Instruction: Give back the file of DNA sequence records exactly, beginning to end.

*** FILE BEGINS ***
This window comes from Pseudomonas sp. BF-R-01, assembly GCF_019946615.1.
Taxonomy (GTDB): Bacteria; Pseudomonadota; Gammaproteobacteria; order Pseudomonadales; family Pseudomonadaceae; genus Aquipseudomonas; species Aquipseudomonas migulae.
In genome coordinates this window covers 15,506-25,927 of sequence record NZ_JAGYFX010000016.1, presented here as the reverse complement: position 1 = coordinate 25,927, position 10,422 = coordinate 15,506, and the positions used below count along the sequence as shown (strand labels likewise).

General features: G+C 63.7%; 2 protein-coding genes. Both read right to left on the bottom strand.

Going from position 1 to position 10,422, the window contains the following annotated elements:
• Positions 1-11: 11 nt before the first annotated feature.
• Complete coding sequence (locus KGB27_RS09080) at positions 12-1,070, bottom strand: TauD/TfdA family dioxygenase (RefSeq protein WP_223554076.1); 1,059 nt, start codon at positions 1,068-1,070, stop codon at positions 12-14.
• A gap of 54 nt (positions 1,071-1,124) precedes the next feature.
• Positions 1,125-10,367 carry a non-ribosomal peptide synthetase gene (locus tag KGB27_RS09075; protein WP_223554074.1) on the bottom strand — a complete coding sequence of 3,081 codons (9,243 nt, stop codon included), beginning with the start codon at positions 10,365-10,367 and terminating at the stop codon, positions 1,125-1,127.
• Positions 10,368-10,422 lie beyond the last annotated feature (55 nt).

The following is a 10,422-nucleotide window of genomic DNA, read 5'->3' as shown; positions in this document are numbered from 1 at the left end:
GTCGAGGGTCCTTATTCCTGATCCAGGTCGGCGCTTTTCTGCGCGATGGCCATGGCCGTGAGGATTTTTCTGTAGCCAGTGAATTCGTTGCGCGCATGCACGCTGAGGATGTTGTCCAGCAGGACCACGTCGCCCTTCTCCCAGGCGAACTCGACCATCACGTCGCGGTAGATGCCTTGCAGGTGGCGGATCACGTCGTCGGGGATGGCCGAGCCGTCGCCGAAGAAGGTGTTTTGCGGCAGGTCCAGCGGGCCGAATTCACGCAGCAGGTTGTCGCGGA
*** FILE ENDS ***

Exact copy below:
This window comes from Pseudomonas sp. BF-R-01, assembly GCF_019946615.1.
Taxonomy (GTDB): Bacteria; Pseudomonadota; Gammaproteobacteria; order Pseudomonadales; family Pseudomonadaceae; genus Aquipseudomonas; species Aquipseudomonas migulae.
In genome coordinates this window covers 15,506-25,927 of sequence record NZ_JAGYFX010000016.1, presented here as the reverse complement: position 1 = coordinate 25,927, position 10,422 = coordinate 15,506, and the positions used below count along the sequence as shown (strand labels likewise).

General features: G+C 63.7%; 2 protein-coding genes. Both read right to left on the bottom strand.

Going from position 1 to position 10,422, the window contains the following annotated elements:
• Positions 1-11: 11 nt before the first annotated feature.
• Complete coding sequence (locus KGB27_RS09080) at positions 12-1,070, bottom strand: TauD/TfdA family dioxygenase (RefSeq protein WP_223554076.1); 1,059 nt, start codon at positions 1,068-1,070, stop codon at positions 12-14.
• A gap of 54 nt (positions 1,071-1,124) precedes the next feature.
• Positions 1,125-10,367 carry a non-ribosomal peptide synthetase gene (locus tag KGB27_RS09075; protein WP_223554074.1) on the bottom strand — a complete coding sequence of 3,081 codons (9,243 nt, stop codon included), beginning with the start codon at positions 10,365-10,367 and terminating at the stop codon, positions 1,125-1,127.
• Positions 10,368-10,422 lie beyond the last annotated feature (55 nt).

The following is a 10,422-nucleotide window of genomic DNA, read 5'->3' as shown; positions in this document are numbered from 1 at the left end:
GTCGAGGGTCCTTATTCCTGATCCAGGTCGGCGCTTTTCTGCGCGATGGCCATGGCCGTGAGGATTTTTCTGTAGCCAGTGAATTCGTTGCGCGCATGCACGCTGAGGATGTTGTCCAGCAGGACCACGTCGCCCTTCTCCCAGGCGAACTCGACCATCACGTCGCGGTAGATGCCTTGCAGGTGGCGGATCACGTCGTCGGGGATGGCCGAGCCGTCGCCGAAGAAGGTGTTTTGCGGCAGGTCCAGCGGGCCGAATTCACGCAGCAGGTTGTCGCGGA